Follow your Dreams Like Walt Disney

DisneyWhen I was kid, so many comics were there, plenty of animated characters – but Mickey Mouse and Donald Duck were my favorite. Now today my kids, despite of having countless characters, still have special interest in Walt Disney’s show. You can’t imagine a world without Walt Disney. A world without his magic, whimsy, and optimism. Walt Disney transformed the entertainment industry, into what we know today. He pioneered the fields of animation, and found new ways to teach, and educate.

Disney5Walt’s optimism came from his unique ability to see the entire picture. His views and visions, came from the fond memory of yesteryear, and persistence for the future. 

A magical world is almost every kid’s dream and it was the dream of one man too. Walt Disney is one of the most famous business leaders of our time who bridged the past and the future through his magical world of wonder.

“When You Wish Upon A Star”, one of Disney’s famous musical scores, says it all. 

Disney’s story of success roots from his early childhood days during his stay at Marceline, Missouri and Kansas City.  Lets have a small journey to his life which was not so smooth as it looks today…..

1. Dropped High school to join army, at age of 16, he was rejected for being underage.   

2. Then he joined the Red Cross with a forged birth certificate. He was sent to France, where he get chance to drove an ambulance that was covered from top to bottom with cartoons.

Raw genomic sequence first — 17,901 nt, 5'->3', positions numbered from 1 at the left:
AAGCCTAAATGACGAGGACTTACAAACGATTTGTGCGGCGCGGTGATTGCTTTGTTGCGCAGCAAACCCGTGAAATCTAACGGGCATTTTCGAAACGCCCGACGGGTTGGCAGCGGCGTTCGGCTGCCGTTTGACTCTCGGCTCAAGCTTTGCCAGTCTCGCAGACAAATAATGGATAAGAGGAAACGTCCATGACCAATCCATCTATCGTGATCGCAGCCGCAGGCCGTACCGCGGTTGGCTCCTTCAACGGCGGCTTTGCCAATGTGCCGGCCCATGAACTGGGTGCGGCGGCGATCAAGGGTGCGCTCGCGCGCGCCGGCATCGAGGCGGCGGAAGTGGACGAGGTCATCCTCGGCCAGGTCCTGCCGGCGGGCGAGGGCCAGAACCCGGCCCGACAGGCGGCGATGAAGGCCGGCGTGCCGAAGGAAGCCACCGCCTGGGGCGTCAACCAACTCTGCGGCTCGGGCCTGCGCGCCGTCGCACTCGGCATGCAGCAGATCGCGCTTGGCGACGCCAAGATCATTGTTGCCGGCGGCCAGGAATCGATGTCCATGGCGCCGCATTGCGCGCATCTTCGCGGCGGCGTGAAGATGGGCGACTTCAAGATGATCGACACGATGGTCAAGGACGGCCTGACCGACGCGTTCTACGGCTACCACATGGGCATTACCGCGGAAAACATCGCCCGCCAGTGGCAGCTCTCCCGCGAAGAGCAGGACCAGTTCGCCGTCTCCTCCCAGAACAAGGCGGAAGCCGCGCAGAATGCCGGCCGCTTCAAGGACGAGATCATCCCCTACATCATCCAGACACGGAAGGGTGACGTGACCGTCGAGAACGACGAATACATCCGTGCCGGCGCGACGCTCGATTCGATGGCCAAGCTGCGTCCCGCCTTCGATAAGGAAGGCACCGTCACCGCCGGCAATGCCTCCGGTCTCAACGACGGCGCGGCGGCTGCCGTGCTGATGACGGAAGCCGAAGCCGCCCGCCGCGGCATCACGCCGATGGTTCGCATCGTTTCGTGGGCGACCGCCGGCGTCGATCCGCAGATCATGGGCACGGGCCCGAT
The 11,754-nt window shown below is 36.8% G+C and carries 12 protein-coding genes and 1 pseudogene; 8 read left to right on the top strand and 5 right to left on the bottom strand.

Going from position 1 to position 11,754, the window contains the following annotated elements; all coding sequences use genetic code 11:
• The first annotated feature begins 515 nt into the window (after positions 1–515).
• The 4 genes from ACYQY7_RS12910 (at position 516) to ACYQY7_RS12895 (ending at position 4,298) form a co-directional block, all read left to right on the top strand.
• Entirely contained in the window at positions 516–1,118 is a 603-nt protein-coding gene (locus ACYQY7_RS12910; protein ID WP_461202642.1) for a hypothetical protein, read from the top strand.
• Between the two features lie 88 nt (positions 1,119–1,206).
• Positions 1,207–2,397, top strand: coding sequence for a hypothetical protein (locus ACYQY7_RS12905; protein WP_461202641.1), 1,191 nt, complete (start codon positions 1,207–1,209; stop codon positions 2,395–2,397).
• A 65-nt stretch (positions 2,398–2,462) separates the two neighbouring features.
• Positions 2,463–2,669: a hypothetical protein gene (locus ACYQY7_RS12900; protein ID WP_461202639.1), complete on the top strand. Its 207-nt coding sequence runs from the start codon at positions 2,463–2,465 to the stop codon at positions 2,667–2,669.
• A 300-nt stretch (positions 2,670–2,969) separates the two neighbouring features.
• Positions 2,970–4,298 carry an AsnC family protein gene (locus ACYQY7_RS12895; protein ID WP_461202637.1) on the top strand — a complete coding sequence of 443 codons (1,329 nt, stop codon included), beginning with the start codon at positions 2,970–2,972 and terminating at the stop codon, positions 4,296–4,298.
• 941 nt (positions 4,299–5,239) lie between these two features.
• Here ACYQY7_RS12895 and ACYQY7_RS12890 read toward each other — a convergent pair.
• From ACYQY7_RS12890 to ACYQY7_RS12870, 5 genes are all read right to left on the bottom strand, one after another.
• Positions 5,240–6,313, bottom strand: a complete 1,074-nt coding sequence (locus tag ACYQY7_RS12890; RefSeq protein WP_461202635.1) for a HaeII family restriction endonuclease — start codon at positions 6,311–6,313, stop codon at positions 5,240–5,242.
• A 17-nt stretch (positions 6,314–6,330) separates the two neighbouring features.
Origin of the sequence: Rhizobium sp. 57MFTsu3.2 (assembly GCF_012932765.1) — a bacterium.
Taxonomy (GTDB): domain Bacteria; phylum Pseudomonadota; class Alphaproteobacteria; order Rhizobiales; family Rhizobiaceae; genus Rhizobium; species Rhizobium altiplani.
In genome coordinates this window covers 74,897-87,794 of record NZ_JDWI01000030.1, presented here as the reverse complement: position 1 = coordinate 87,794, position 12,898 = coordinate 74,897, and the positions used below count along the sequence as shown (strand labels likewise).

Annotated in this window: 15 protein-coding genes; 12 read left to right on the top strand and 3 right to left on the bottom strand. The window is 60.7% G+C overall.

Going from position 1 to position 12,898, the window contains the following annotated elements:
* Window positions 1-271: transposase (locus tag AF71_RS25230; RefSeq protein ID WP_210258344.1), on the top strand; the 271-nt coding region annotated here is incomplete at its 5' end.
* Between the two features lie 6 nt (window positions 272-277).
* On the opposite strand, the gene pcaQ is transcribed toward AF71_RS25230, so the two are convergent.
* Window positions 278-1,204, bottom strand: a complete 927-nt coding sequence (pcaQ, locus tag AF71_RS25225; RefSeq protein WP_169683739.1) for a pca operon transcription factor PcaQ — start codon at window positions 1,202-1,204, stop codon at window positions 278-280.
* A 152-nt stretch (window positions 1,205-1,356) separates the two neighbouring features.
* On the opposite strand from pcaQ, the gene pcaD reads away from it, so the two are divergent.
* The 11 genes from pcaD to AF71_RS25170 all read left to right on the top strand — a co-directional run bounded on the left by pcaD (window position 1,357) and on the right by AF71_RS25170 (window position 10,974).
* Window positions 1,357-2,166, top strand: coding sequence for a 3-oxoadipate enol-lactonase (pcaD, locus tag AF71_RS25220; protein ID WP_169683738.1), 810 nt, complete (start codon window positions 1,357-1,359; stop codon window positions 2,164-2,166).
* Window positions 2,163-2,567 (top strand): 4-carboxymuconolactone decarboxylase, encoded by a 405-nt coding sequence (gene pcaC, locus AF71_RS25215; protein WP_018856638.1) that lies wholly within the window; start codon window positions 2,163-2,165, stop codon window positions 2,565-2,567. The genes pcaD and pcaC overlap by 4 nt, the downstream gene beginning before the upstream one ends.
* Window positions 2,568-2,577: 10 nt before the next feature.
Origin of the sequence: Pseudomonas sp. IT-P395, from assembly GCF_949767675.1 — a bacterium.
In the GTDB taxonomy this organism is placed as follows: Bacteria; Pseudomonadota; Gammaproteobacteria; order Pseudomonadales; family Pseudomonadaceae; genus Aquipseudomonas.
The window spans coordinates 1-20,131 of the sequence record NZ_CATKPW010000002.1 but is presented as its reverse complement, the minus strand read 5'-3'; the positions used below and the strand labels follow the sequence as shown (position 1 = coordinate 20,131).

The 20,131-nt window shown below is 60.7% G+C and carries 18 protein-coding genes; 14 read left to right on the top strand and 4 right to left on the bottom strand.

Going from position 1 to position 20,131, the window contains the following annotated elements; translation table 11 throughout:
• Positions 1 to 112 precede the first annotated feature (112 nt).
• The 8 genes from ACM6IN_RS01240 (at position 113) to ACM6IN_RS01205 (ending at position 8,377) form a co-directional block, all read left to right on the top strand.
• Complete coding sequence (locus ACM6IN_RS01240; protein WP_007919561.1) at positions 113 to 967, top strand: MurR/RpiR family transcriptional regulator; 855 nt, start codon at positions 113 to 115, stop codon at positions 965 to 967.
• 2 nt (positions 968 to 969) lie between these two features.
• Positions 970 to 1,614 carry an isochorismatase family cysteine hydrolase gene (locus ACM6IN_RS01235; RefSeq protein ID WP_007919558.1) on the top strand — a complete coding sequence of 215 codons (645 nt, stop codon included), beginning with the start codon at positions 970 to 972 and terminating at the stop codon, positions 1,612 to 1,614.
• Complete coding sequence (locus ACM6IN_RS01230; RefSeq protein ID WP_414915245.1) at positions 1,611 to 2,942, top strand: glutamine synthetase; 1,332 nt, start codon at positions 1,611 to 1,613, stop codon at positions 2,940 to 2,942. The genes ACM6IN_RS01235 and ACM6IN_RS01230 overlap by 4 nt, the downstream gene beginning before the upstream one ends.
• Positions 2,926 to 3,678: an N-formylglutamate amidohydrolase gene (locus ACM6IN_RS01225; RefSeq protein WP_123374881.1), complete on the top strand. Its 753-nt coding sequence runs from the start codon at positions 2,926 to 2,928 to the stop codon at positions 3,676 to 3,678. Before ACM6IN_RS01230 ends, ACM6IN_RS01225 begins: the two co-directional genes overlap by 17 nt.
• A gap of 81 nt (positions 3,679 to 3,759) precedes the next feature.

2. Coming back from World War I in France, Disney asked for his father’s support to begin his artistic career. Rejected!

3. In 1920, Disney and Ubbe Iwwerks (co worker in a studio) put up their own company “Iwwerks- Disney” which eventually collapsed.

4. Soon after, he joined Kansas City Film Ad as animator. Disney’s Film Ad days made him venture into animation experiments which led him to form Laugh-O-Gram Films in 1922.

5. Disney produced short cartoons and later live-action films such as Alice’s Wonderland. With Alice’s Wonderland unfinished, Laugh-O-Gram Films filed for bankruptcy.

6. Disney went to Hollywood to try film direction and with financial help from his brother, Roy, put up again a studio, Disney Brothers’ Studio. In 1925, Disney hired more people to join his team.

7.  The Disney studio grew through Oswald the Lucky Rabbit’s success.

8. Unfortunately, Disney lost the rights to the Oswald character along with his staff in 1928.

9. This downfall led to the creation of Steamboat Willie where Mickey Mouse became his popular cartoon character.Disney4

10. Disney regained the studio and even got an Academy Award in 1932.

11.  During the 1930s, Disney started to produce full-length features such as Snow White and the Seven Dwarfs, earning $8 million.

12. Again there was a setback due to World War II, slowly recovered in the late 1940s. Disney continued producing Peter Pan and Alice in Wonderland full-length pictures.